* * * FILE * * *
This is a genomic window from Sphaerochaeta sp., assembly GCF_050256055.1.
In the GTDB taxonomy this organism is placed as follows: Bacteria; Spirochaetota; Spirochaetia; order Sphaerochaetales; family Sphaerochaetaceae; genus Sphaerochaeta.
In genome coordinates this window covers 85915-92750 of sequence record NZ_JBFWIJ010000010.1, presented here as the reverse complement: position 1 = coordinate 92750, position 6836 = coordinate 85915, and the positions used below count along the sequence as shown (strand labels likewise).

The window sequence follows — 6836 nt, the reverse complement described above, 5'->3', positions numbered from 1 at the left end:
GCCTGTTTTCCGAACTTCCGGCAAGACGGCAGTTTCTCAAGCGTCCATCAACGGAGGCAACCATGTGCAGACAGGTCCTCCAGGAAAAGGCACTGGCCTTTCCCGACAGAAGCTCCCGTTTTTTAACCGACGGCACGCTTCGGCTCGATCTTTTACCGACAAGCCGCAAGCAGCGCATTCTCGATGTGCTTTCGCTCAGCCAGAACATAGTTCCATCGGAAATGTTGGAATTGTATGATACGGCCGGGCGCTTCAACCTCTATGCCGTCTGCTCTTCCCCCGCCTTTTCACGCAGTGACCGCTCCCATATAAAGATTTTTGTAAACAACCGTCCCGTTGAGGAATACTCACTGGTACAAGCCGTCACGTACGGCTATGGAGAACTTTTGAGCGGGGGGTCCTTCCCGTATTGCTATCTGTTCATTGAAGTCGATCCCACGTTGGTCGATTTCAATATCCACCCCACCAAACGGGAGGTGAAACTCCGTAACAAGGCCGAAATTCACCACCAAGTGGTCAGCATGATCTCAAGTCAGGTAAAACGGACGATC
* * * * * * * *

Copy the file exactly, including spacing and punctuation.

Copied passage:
This is a genomic window from Sphaerochaeta sp., assembly GCF_050256055.1.
In the GTDB taxonomy this organism is placed as follows: Bacteria; Spirochaetota; Spirochaetia; order Sphaerochaetales; family Sphaerochaetaceae; genus Sphaerochaeta.
In genome coordinates this window covers 85915-92750 of sequence record NZ_JBFWIJ010000010.1, presented here as the reverse complement: position 1 = coordinate 92750, position 6836 = coordinate 85915, and the positions used below count along the sequence as shown (strand labels likewise).

The window sequence follows — 6836 nt, the reverse complement described above, 5'->3', positions numbered from 1 at the left end:
GCCTGTTTTCCGAACTTCCGGCAAGACGGCAGTTTCTCAAGCGTCCATCAACGGAGGCAACCATGTGCAGACAGGTCCTCCAGGAAAAGGCACTGGCCTTTCCCGACAGAAGCTCCCGTTTTTTAACCGACGGCACGCTTCGGCTCGATCTTTTACCGACAAGCCGCAAGCAGCGCATTCTCGATGTGCTTTCGCTCAGCCAGAACATAGTTCCATCGGAAATGTTGGAATTGTATGATACGGCCGGGCGCTTCAACCTCTATGCCGTCTGCTCTTCCCCCGCCTTTTCACGCAGTGACCGCTCCCATATAAAGATTTTTGTAAACAACCGTCCCGTTGAGGAATACTCACTGGTACAAGCCGTCACGTACGGCTATGGAGAACTTTTGAGCGGGGGGTCCTTCCCGTATTGCTATCTGTTCATTGAAGTCGATCCCACGTTGGTCGATTTCAATATCCACCCCACCAAACGGGAGGTGAAACTCCGTAACAAGGCCGAAATTCACCACCAAGTGGTCAGCATGATCTCAAGTCAGGTAAAACGGACGATC